program, including its requirements and expectations regarding driver
performance, following vehicle maintenance, and timely reporting of accidents
and moving violations.

Below is a sample criterion that could be used to screen both new hires and
employees.


                                                                                 2
                                  Unacceptable Driving History

                   Currently suspended license due to moving violations.

                     2 or more moving violations in the past 24 months.

                  2 or more preventable accidents in the past 24 months.

                   Gross or willful negligence* within the past 24 months.


                        Table A. New Hire Driving Record Acceptability Criteria

*Includes, but not limited to, DUI/DWI, felony while driving, falsifying driving records, leaving the scene of an
accident and allowing unauthorized person to operate company vehicles.


        Risk Level 1                           Risk Level 2                           Risk Level 3

Current Valid License.                Between 5 and 7 points                 8 or more points in a 12
                                      in a 12 month period.                  month period.
Less than 5 points** in
the last 12 months.                   Between 8 and 11 points                12 or more points in a 24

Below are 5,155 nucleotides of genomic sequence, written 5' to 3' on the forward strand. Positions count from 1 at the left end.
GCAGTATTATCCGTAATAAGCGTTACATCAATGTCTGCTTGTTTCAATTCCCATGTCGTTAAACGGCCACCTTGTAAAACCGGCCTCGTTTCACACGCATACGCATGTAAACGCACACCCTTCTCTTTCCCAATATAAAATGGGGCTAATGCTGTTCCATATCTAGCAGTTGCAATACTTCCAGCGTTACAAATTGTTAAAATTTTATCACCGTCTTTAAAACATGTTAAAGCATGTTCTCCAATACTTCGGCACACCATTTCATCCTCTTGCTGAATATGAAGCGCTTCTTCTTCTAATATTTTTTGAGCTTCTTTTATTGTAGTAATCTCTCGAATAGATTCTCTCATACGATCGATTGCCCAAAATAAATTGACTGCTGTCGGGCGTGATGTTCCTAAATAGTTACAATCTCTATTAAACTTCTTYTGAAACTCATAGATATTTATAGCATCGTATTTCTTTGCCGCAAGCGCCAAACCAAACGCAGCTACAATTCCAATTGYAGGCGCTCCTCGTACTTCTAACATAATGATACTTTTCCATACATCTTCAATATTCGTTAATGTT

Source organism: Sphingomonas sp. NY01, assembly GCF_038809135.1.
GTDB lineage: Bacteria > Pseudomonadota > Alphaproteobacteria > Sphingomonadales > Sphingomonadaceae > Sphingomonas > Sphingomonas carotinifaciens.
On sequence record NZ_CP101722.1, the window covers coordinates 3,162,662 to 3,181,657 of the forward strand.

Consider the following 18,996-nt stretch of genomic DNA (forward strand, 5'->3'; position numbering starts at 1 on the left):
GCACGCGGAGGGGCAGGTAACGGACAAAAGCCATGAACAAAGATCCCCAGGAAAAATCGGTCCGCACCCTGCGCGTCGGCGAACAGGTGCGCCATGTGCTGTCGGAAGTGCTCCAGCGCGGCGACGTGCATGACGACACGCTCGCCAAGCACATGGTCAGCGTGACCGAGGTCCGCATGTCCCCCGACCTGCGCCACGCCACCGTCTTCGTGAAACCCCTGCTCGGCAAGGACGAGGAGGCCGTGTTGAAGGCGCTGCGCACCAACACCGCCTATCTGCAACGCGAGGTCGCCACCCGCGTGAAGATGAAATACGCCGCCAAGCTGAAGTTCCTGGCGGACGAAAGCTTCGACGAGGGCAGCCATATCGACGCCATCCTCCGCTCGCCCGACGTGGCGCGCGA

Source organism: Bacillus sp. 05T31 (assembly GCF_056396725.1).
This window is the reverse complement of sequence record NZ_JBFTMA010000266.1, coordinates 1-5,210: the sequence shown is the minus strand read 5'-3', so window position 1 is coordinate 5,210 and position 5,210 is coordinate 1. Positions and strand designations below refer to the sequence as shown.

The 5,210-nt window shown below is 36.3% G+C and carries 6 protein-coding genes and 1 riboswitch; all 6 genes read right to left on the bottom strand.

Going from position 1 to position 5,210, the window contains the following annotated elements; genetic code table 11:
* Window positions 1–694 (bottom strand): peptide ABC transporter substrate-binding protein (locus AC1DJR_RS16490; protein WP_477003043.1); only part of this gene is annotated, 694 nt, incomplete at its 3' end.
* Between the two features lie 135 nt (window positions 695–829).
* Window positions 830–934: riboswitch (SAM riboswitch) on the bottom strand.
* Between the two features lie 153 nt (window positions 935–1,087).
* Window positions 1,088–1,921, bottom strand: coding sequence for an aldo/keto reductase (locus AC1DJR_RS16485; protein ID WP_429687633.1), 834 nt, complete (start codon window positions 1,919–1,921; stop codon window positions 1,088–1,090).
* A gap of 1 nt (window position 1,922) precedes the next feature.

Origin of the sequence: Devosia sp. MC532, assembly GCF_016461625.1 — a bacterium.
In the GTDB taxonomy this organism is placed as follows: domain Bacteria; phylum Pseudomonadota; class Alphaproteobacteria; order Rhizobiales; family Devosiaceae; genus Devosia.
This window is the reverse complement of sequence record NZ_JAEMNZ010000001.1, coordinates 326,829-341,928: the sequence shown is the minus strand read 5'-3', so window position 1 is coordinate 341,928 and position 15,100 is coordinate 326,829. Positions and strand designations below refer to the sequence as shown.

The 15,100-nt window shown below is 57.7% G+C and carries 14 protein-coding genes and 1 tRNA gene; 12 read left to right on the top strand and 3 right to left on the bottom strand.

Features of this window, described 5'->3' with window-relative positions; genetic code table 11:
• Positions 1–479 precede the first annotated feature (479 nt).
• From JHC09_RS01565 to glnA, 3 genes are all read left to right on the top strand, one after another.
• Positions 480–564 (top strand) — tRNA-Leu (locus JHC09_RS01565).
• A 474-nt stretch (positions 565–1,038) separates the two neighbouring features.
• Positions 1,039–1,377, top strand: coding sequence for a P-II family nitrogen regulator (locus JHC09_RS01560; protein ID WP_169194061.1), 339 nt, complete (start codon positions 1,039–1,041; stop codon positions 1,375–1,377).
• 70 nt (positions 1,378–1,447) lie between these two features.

in a 24 month period.                  month period.
Less than 8 points in the
last 24 months.            Between 12 and 14                                 15 or more points in a 36
                           points in a 36 month                              month period.
Less than 12 points in the period.
last 36 months.                                                              Gross or willful
                                                                             negligence.

                                                                             Suspended license for
                                                                             moving violation and/or
                                                                             DUI/DWI**.


** Point values may differ from state to state. An internal system should be established to include a
standardized interpretation.
***Driving Under the Influence/Driving While Intoxicated.